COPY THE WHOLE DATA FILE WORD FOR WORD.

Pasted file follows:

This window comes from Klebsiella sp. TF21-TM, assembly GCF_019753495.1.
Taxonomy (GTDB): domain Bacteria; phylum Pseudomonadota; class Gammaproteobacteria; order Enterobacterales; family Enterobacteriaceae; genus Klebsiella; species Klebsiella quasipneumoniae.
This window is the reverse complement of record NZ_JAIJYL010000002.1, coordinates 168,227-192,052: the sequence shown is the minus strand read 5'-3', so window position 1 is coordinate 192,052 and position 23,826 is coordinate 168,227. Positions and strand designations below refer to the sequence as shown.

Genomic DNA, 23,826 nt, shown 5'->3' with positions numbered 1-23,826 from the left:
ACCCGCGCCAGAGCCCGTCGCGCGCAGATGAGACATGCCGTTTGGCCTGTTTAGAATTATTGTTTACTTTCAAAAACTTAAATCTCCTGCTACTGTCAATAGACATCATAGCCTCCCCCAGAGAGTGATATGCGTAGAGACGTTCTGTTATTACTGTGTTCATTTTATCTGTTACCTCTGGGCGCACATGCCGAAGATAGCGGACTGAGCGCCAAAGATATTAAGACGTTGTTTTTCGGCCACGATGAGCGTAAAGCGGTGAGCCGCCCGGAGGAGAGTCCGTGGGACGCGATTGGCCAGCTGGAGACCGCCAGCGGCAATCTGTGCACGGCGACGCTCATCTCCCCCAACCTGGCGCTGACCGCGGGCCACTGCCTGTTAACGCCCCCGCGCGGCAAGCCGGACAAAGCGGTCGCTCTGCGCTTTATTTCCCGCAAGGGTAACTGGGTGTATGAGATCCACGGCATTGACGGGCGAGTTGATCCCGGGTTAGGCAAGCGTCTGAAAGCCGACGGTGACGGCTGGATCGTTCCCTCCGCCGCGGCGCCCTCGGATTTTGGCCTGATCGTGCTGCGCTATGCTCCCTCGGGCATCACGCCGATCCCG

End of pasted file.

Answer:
This window comes from Klebsiella sp. TF21-TM, assembly GCF_019753495.1.
Taxonomy (GTDB): domain Bacteria; phylum Pseudomonadota; class Gammaproteobacteria; order Enterobacterales; family Enterobacteriaceae; genus Klebsiella; species Klebsiella quasipneumoniae.
This window is the reverse complement of record NZ_JAIJYL010000002.1, coordinates 168,227-192,052: the sequence shown is the minus strand read 5'-3', so window position 1 is coordinate 192,052 and position 23,826 is coordinate 168,227. Positions and strand designations below refer to the sequence as shown.

Genomic DNA, 23,826 nt, shown 5'->3' with positions numbered 1-23,826 from the left:
ACCCGCGCCAGAGCCCGTCGCGCGCAGATGAGACATGCCGTTTGGCCTGTTTAGAATTATTGTTTACTTTCAAAAACTTAAATCTCCTGCTACTGTCAATAGACATCATAGCCTCCCCCAGAGAGTGATATGCGTAGAGACGTTCTGTTATTACTGTGTTCATTTTATCTGTTACCTCTGGGCGCACATGCCGAAGATAGCGGACTGAGCGCCAAAGATATTAAGACGTTGTTTTTCGGCCACGATGAGCGTAAAGCGGTGAGCCGCCCGGAGGAGAGTCCGTGGGACGCGATTGGCCAGCTGGAGACCGCCAGCGGCAATCTGTGCACGGCGACGCTCATCTCCCCCAACCTGGCGCTGACCGCGGGCCACTGCCTGTTAACGCCCCCGCGCGGCAAGCCGGACAAAGCGGTCGCTCTGCGCTTTATTTCCCGCAAGGGTAACTGGGTGTATGAGATCCACGGCATTGACGGGCGAGTTGATCCCGGGTTAGGCAAGCGTCTGAAAGCCGACGGTGACGGCTGGATCGTTCCCTCCGCCGCGGCGCCCTCGGATTTTGGCCTGATCGTGCTGCGCTATGCTCCCTCGGGCATCACGCCGATCCCG